In order to assist in the rapid dissipation of heat, as well as to establish a uniform matrix thickness over the entire surface of the mat, the mandrel 2 is Continually rotated on the shaft 3 during the deposition step. The mandrel additionally serves as a chill block for the removal of heat from the mat by conduction. In consequence of the local mode of deposition of the matrix, and the relatively low mass-fiow rate of the matrix material onto the mat, the filamentary material is not recrystallized, but substantially maintains its initially high tensile strength. The resulting composite structure therefore exhibits very high strength characteristics. Following the deposition of the matrix, the pins 7 and 8 are removed from the mandrel and from the composite structure. If desired, additional matrix material may be deposited upon the internal surface of the structure, but the external application results in a matrix of substantial thickness being formed on the internal surface by penetration of the particles between adjacent windings.

Many alternative systematic orientations of the filamentary material in the mat may be used, and a woven arrangement of filaments 24 is shown in FIG. 3. Alternatively, the filaments may be randomly oriented as illustrated by the loosely intertwined fibers 25 shown in FIG. 4.

It will be apparent that a wide variety of structural forms may be produced by conforming a flexible mat of filamentary material to a mold of the desired configuration, and then depositing the matrix material upon the mat to produce a permanently formed composite structure. In some instances, it may be preferable to form the desired structural configuration from the finished composite material.

Referring now to FIG. 5, there is shown an alternative method of deposition of the matrix material. A planar woven mat 27 is shown supported by a clamp 29 upon a stand 30, and is placed within a gas-tight container 31 upon a supporting surface 32. The container is evacuated by any suitable means (not shown) to afford an inert atmosphere, or filled with a suitable inert gas such as nitrogen. A crucible 34 containing a supply of the selected matrix material is placed in the container, and a pair of electrodes 35 are inserted in the matrix material. An electrical current is supplied by means of leads 37 to the electrodes, of a value suflicient to heat the matrix material to the point of vaporization. The vapor condenses upon the lower surface of the mat 27 at a low mass-rate to form extremely fine particles, which coalesce thereon to form a rather dense and well-bonded matrix. This method deposits the encasing matrix at a relatively slow rate, however.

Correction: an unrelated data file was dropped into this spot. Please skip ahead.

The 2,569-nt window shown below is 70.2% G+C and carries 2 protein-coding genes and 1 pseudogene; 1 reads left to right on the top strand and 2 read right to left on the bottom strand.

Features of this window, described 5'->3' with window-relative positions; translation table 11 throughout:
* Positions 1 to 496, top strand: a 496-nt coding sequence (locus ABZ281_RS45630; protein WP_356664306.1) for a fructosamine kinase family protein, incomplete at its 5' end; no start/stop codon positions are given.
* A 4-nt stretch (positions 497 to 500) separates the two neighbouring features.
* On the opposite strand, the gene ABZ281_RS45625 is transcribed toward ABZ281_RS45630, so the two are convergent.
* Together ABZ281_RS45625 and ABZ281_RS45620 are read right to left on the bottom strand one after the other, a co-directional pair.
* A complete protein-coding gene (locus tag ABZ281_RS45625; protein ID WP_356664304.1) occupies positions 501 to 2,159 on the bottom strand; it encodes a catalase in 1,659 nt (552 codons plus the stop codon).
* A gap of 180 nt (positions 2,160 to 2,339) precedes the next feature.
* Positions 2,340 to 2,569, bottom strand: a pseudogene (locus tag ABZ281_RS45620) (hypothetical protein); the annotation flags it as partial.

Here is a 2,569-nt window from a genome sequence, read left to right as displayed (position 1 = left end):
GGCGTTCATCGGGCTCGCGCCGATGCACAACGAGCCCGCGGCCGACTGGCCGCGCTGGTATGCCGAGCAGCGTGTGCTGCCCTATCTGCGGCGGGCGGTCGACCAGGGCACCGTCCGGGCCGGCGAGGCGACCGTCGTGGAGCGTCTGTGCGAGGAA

Following the deposition of the matrix upon the mat, cold rolling may be utilized if desired, to further compact the matrix for the elimination of any minute voids therein. Only a small reduction in thickness is required for this purpose. Following the cold-rolling operation, the material may be heat-treated according to conventional techniques at a temperature lower than the recrystallization point of the filamentary material, to improve the malleability of the matrix.

The following example is given to illustrate the advantages of a composite material prepared by our improved method. A filamentary mat of cold-drawn high-carbon steel wire having a diameter of .004 inch and an as-drawn tensile strength of 550,000 p.s.i. was prepared by winding the wire in parallel helical convolutions about a flat chill block. A matrix of aluminum particles having an average diameter of approximately 90 microns was deposited upon one exposed major surface of the mat by the plasma-arc spraying process to form a composite sheet having a total thickness of .006 inch. Additional layers of filamentary winding and matrix were applied to a total thickness of .035.045 inch. The sheet of composite material formed upon one surface of the chill block was then removed by cutting the filament about the edges of the block, and coldrolled to achieve a 5% reduction in thickness. The sheet was subjected to heat treatment at 500 F. for one-half hour to malleabilize the matrix. In this case, the filamentary material comprised 20% by volume of the composite sheet, which demonstrated a tensile strength, measured longitudinally of the wires, of 80,000 p.s.i. Another sheet was similarly prepared, but the steel wire comprised 3638% of the volume of the composite structure; a tensile strength ranging between 160,000 and 200,000 p.s.i. was demonstrated, again measured longitudinally of the wires.